by Shailaja Tripathi Oct 21, 2020
Adjaye Associates has revealed their vision for a new museum facility for the Princeton University in New Jersey. Conceived as ‘a campus within a campus’, the building is aimed to replace and roughly double the square footage of the existing museum that sits next to the Department of Art and Archaeology and the Marquand Library. The design is helmed by Adjaye Associates in collaboration with New York-based firm Cooper Robertson as the project’s executive architects.
The museum’s architecture is envisioned as seven interlocking pavilions comprising art galleries among other recreational spaces in a three storey facility. The monumentality of the entire complex is broken by pockets of intimate spaces closely woven with the landscape.
The building’s exterior features a chunky, undulating façade that presents a welcoming contrast to the otherwise delicate forms of the campus. As per the architects, alternating bands of rough and polished stone surfaces and its ‘pulsating rhythm’ has been inspired by the rich history of the surrounding environment. In addition to stone, bronze and glass are other key materials used in the project.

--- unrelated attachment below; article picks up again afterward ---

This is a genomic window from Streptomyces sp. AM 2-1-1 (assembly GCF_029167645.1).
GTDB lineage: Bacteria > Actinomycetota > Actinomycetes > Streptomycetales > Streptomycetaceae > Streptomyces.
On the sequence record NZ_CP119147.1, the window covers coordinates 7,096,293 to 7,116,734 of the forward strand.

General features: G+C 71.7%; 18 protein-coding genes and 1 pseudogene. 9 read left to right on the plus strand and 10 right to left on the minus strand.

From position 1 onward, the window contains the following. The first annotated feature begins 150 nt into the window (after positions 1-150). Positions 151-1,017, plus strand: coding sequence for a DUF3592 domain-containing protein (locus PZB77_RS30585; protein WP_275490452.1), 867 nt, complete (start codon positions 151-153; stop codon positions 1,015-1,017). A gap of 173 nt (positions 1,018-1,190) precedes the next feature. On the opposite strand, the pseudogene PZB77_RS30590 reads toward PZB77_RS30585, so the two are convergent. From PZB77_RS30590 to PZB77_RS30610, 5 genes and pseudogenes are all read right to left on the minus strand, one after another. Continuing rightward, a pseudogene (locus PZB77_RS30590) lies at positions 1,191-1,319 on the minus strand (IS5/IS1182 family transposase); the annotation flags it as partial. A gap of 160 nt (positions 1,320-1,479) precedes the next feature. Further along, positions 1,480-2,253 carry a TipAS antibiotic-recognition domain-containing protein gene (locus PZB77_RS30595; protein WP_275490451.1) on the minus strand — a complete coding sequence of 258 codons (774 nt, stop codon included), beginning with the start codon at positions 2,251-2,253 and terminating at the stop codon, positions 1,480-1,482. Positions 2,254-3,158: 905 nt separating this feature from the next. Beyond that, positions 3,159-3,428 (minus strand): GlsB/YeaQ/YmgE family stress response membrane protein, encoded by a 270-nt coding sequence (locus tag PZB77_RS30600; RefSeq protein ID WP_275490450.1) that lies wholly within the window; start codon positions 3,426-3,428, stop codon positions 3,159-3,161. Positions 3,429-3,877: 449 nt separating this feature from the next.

The design invites visitors from all directions into the art gallery via multiple entrances and thus boasts a scheme with ‘all fronts and no backs’. The major programs are raised on the upper floors while the ground level is defined as part of the landscape, and it allows access routes into the building.
On the first floor, galleries alternate in volume to accommodate the museum’s rich collection of artefacts. Immersed in the grandeur of these spaces, visitors will simultaneously be exposed to extraordinary vistas of the Princeton campus via large openings or ‘lenses’ in the pavilions façade. Crafted in bronze and glass, these openings with ‘a kind of archway effect’ are designed to lighten the scale of the complex and for bridging a seamless indoor-outdoor connect.
In addition to the galleries within the Princeton University Art Museum design, other facilities include a Grand Hall for cultural events, classrooms, labs, outdoor terraces and a rooftop café. Six ground floor entrances are designed keeping in mind ease of circulation and the post pandemic world which would avoid arrival and exit from a singular gateway.
Sir David Adjaye, founder of Adjaye Associates describes the project as ‘a space of genuine inquiry’ that encompasses a multiplicity of ideas and people. The project’s construction is expected to begin in 2021 while its opening is anticipated in late 2024.